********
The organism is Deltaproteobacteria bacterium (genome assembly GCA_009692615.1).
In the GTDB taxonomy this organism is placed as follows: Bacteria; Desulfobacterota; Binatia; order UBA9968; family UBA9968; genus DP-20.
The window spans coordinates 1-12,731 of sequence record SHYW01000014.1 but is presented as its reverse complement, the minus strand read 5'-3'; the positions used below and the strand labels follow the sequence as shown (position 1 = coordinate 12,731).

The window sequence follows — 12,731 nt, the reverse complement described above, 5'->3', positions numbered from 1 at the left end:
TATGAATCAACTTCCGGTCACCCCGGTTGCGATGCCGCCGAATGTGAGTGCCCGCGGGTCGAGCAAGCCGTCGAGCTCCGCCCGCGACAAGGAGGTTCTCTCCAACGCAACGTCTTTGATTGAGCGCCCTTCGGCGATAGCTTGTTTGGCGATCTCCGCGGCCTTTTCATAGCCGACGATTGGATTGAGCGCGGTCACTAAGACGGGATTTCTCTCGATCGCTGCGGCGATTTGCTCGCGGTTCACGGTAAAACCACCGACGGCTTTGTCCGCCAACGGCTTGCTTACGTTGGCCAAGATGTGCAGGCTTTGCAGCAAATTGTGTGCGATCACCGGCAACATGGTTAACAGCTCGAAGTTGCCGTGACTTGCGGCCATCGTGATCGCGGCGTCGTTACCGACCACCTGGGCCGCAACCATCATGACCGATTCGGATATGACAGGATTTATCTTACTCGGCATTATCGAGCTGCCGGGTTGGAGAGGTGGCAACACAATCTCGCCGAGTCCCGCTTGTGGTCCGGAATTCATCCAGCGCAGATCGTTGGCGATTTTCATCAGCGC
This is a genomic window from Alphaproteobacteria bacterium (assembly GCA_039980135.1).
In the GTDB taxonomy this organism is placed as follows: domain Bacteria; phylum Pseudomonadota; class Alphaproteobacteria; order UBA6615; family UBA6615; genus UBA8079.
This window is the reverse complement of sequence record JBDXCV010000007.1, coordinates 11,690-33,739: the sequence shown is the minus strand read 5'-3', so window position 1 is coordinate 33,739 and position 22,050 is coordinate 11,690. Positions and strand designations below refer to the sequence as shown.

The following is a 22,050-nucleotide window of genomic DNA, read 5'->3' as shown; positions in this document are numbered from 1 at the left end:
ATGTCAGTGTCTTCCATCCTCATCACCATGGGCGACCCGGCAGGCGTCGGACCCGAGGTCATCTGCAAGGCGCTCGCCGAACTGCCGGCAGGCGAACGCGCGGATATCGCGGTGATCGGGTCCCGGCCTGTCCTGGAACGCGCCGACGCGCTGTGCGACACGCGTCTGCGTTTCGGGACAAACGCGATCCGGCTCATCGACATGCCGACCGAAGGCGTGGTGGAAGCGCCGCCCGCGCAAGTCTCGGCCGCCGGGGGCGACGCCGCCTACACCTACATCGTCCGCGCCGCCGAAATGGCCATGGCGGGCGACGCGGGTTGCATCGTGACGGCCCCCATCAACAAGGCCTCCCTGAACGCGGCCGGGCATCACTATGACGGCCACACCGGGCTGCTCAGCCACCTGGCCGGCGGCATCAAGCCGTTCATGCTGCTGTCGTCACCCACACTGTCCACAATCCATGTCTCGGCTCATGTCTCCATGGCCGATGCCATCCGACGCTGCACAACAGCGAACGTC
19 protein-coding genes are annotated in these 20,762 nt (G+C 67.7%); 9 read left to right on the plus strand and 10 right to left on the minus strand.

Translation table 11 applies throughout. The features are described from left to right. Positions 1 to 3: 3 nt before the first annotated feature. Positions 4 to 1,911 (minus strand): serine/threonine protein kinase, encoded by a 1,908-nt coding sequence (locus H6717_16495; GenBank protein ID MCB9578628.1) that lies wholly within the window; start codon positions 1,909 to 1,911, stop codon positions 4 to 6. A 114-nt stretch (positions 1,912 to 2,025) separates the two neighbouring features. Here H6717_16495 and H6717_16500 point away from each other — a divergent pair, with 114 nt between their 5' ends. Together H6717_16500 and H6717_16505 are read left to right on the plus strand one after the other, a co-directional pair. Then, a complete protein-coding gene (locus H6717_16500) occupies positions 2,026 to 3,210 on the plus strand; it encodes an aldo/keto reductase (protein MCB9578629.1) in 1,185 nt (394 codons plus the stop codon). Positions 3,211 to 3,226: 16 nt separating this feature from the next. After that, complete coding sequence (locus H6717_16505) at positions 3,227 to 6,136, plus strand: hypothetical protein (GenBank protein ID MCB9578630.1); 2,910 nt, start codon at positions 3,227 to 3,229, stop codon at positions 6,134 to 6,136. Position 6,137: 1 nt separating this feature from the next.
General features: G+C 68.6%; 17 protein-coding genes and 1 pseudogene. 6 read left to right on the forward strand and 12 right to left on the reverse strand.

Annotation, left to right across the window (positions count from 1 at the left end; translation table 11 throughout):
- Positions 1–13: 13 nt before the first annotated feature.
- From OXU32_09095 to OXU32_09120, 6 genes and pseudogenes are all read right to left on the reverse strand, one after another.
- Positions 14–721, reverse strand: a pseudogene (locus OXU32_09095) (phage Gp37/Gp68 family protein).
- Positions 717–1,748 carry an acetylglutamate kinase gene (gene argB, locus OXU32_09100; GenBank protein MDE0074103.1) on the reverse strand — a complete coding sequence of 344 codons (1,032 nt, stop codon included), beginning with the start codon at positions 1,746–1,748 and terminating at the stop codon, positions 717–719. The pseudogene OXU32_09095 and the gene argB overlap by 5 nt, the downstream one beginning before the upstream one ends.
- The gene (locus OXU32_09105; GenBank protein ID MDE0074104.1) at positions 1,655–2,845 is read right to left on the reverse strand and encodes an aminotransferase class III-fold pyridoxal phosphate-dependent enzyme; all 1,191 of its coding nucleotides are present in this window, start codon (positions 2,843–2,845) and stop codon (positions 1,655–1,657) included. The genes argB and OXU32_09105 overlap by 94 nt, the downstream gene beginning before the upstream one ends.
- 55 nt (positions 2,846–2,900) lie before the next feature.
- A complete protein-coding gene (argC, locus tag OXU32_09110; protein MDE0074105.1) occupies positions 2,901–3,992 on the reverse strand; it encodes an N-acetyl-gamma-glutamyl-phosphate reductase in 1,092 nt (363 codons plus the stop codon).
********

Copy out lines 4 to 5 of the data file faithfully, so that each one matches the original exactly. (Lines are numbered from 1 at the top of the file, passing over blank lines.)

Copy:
The window sequence follows — 12,731 nt, the reverse complement described above, 5'->3', positions numbered from 1 at the left end:
TATGAATCAACTTCCGGTCACCCCGGTTGCGATGCCGCCGAATGTGAGTGCCCGCGGGTCGAGCAAGCCGTCGAGCTCCGCCCGCGACAAGGAGGTTCTCTCCAACGCAACGTCTTTGATTGAGCGCCCTTCGGCGATAGCTTGTTTGGCGATCTCCGCGGCCTTTTCATAGCCGACGATTGGATTGAGCGCGGTCACTAAGACGGGATTTCTCTCGATCGCTGCGGCGATTTGCTCGCGGTTCACGGTAAAACCACCGACGGCTTTGTCCGCCAACGGCTTGCTTACGTTGGCCAAGATGTGCAGGCTTTGCAGCAAATTGTGTGCGATCACCGGCAACATGGTTAACAGCTCGAAGTTGCCGTGACTTGCGGCCATCGTGATCGCGGCGTCGTTACCGACCACCTGGGCCGCAACCATCATGACCGATTCGGATATGACAGGATTTATCTTACTCGGCATTATCGAGCTGCCGGGTTGGAGAGGTGGCAACACAATCTCGCCGAGTCCCGCTTGTGGTCCGGAATTCATCCAGCGCAGATCGTTGGCGATTTTCATCAGCGC